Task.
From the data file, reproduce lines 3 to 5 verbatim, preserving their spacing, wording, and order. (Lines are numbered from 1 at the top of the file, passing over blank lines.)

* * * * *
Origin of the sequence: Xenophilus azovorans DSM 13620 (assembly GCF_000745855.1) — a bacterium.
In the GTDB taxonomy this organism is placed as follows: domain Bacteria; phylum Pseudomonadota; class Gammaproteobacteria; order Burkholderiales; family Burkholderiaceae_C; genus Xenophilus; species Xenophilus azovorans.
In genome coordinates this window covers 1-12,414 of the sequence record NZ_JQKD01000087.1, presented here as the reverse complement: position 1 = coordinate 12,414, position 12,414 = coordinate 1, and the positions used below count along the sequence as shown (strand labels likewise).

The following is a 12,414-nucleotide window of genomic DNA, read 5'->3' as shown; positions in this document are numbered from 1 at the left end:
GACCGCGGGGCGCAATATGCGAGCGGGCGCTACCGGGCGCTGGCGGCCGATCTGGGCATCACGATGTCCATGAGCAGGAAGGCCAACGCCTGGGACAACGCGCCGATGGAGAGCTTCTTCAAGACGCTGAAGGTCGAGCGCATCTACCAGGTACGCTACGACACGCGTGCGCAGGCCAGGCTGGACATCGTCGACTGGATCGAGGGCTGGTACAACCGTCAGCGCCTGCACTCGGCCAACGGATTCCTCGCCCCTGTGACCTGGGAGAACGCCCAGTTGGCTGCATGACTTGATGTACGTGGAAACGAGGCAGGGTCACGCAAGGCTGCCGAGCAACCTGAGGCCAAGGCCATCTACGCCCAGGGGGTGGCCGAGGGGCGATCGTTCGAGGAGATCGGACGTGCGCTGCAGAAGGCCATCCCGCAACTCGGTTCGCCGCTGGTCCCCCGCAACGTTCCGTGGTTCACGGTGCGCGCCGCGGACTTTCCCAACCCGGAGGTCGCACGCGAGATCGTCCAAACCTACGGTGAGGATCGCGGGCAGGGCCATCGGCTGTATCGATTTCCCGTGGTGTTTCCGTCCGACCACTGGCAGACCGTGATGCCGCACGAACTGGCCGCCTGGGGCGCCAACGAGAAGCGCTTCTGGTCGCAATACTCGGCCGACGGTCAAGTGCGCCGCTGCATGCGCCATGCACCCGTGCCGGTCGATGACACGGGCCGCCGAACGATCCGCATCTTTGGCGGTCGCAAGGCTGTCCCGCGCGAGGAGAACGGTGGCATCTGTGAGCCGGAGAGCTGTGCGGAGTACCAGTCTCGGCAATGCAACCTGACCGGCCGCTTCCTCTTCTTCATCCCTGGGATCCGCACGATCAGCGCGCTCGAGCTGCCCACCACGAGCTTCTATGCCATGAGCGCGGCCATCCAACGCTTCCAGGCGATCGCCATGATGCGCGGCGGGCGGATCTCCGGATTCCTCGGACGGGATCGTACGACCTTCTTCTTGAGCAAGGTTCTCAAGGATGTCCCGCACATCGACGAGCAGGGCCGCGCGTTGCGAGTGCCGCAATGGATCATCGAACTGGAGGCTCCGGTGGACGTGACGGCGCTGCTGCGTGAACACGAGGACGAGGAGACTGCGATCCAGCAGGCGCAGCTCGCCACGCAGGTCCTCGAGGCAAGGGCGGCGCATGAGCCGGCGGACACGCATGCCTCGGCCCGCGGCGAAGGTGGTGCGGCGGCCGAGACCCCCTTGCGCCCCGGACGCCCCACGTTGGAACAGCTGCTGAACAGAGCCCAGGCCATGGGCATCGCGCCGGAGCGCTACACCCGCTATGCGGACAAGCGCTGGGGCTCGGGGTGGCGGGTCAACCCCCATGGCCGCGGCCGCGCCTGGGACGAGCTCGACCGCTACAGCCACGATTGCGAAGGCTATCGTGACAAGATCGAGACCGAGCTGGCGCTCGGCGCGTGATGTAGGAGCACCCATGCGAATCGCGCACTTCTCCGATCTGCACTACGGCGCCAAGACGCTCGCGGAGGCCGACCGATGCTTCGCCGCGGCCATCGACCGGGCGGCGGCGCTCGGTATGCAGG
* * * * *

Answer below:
In genome coordinates this window covers 1-12,414 of the sequence record NZ_JQKD01000087.1, presented here as the reverse complement: position 1 = coordinate 12,414, position 12,414 = coordinate 1, and the positions used below count along the sequence as shown (strand labels likewise).

The following is a 12,414-nucleotide window of genomic DNA, read 5'->3' as shown; positions in this document are numbered from 1 at the left end:
GACCGCGGGGCGCAATATGCGAGCGGGCGCTACCGGGCGCTGGCGGCCGATCTGGGCATCACGATGTCCATGAGCAGGAAGGCCAACGCCTGGGACAACGCGCCGATGGAGAGCTTCTTCAAGACGCTGAAGGTCGAGCGCATCTACCAGGTACGCTACGACACGCGTGCGCAGGCCAGGCTGGACATCGTCGACTGGATCGAGGGCTGGTACAACCGTCAGCGCCTGCACTCGGCCAACGGATTCCTCGCCCCTGTGACCTGGGAGAACGCCCAGTTGGCTGCATGACTTGATGTACGTGGAAACGAGGCAGGGTCACGCAAGGCTGCCGAGCAACCTGAGGCCAAGGCCATCTACGCCCAGGGGGTGGCCGAGGGGCGATCGTTCGAGGAGATCGGACGTGCGCTGCAGAAGGCCATCCCGCAACTCGGTTCGCCGCTGGTCCCCCGCAACGTTCCGTGGTTCACGGTGCGCGCCGCGGACTTTCCCAACCCGGAGGTCGCACGCGAGATCGTCCAAACCTACGGTGAGGATCGCGGGCAGGGCCATCGGCTGTATCGATTTCCCGTGGTGTTTCCGTCCGACCACTGGCAGACCGTGATGCCGCACGAACTGGCCGCCTGGGGCGCCAACGAGAAGCGCTTCTGGTCGCAATACTCGGCCGACGGTCAAGTGCGCCGCTGCATGCGCCATGCACCCGTGCCGGTCGATGACACGGGCCGCCGAACGATCCGCATCTTTGGCGGTCGCAAGGCTGTCCCGCGCGAGGAGAACGGTGGCATCTGTGAGCCGGAGAGCTGTGCGGAGTACCAGTCTCGGCAATGCAACCTGACCGGCCGCTTCCTCTTCTTCATCCCTGGGATCCGCACGATCAGCGCGCTCGAGCTGCCCACCACGAGCTTCTATGCCATGAGCGCGGCCATCCAACGCTTCCAGGCGATCGCCATGATGCGCGGCGGGCGGATCTCCGGATTCCTCGGACGGGATCGTACGACCTTCTTCTTGAGCAAGGTTCTCAAGGATGTCCCGCACATCGACGAGCAGGGCCGCGCGTTGCGAGTGCCGCAATGGATCATCGAACTGGAGGCTCCGGTGGACGTGACGGCGCTGCTGCGTGAACACGAGGACGAGGAGACTGCGATCCAGCAGGCGCAGCTCGCCACGCAGGTCCTCGAGGCAAGGGCGGCGCATGAGCCGGCGGACACGCATGCCTCGGCCCGCGGCGAAGGTGGTGCGGCGGCCGAGACCCCCTTGCGCCCCGGACGCCCCACGTTGGAACAGCTGCTGAACAGAGCCCAGGCCATGGGCATCGCGCCGGAGCGCTACACCCGCTATGCGGACAAGCGCTGGGGCTCGGGGTGGCGGGTCAACCCCCATGGCCGCGGCCGCGCCTGGGACGAGCTCGACCGCTACAGCCACGATTGCGAAGGCTATCGTGACAAGATCGAGACCGAGCTGGCGCTCGGCGCGTGATGTAGGAGCACCCATGCGAATCGCGCACTTCTCCGATCTGCACTACGGCGCCAAGACGCTCGCGGAGGCCGACCGATGCTTCGCCGCGGCCATCGACCGGGCGGCGGCGCTCGGTATGCAGG